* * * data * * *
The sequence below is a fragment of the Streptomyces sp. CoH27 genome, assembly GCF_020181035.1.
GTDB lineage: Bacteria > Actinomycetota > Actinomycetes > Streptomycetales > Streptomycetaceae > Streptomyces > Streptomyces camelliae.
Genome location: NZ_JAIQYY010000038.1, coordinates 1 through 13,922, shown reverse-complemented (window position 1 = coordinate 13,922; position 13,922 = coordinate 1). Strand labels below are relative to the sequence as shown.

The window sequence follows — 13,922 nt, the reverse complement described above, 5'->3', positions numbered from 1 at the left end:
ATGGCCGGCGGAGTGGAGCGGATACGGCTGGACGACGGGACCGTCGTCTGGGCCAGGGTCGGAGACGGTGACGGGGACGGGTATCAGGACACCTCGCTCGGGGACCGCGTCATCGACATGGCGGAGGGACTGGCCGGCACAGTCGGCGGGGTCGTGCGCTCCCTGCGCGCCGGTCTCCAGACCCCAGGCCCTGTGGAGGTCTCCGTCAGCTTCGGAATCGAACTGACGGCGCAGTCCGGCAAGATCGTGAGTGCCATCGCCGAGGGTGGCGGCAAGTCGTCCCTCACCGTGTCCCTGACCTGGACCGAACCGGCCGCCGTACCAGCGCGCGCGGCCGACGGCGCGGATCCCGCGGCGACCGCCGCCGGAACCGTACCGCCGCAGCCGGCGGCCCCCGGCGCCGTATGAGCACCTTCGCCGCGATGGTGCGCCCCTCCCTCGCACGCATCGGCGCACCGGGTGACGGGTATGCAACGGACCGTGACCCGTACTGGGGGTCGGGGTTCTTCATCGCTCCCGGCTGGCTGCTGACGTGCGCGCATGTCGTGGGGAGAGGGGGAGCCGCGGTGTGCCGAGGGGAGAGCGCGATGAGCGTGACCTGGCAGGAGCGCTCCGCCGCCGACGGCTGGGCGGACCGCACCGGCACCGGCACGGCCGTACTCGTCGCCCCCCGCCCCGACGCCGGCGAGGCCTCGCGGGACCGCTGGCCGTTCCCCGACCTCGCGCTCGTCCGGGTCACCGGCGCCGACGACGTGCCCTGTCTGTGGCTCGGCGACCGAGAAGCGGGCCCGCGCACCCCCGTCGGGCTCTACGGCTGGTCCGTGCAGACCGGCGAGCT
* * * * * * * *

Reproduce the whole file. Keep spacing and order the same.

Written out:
The sequence below is a fragment of the Streptomyces sp. CoH27 genome, assembly GCF_020181035.1.
GTDB lineage: Bacteria > Actinomycetota > Actinomycetes > Streptomycetales > Streptomycetaceae > Streptomyces > Streptomyces camelliae.
Genome location: NZ_JAIQYY010000038.1, coordinates 1 through 13,922, shown reverse-complemented (window position 1 = coordinate 13,922; position 13,922 = coordinate 1). Strand labels below are relative to the sequence as shown.

The window sequence follows — 13,922 nt, the reverse complement described above, 5'->3', positions numbered from 1 at the left end:
ATGGCCGGCGGAGTGGAGCGGATACGGCTGGACGACGGGACCGTCGTCTGGGCCAGGGTCGGAGACGGTGACGGGGACGGGTATCAGGACACCTCGCTCGGGGACCGCGTCATCGACATGGCGGAGGGACTGGCCGGCACAGTCGGCGGGGTCGTGCGCTCCCTGCGCGCCGGTCTCCAGACCCCAGGCCCTGTGGAGGTCTCCGTCAGCTTCGGAATCGAACTGACGGCGCAGTCCGGCAAGATCGTGAGTGCCATCGCCGAGGGTGGCGGCAAGTCGTCCCTCACCGTGTCCCTGACCTGGACCGAACCGGCCGCCGTACCAGCGCGCGCGGCCGACGGCGCGGATCCCGCGGCGACCGCCGCCGGAACCGTACCGCCGCAGCCGGCGGCCCCCGGCGCCGTATGAGCACCTTCGCCGCGATGGTGCGCCCCTCCCTCGCACGCATCGGCGCACCGGGTGACGGGTATGCAACGGACCGTGACCCGTACTGGGGGTCGGGGTTCTTCATCGCTCCCGGCTGGCTGCTGACGTGCGCGCATGTCGTGGGGAGAGGGGGAGCCGCGGTGTGCCGAGGGGAGAGCGCGATGAGCGTGACCTGGCAGGAGCGCTCCGCCGCCGACGGCTGGGCGGACCGCACCGGCACCGGCACGGCCGTACTCGTCGCCCCCCGCCCCGACGCCGGCGAGGCCTCGCGGGACCGCTGGCCGTTCCCCGACCTCGCGCTCGTCCGGGTCACCGGCGCCGACGACGTGCCCTGTCTGTGGCTCGGCGACCGAGAAGCGGGCCCGCGCACCCCCGTCGGGCTCTACGGCTGGTCCGTGCAGACCGGCGAGCT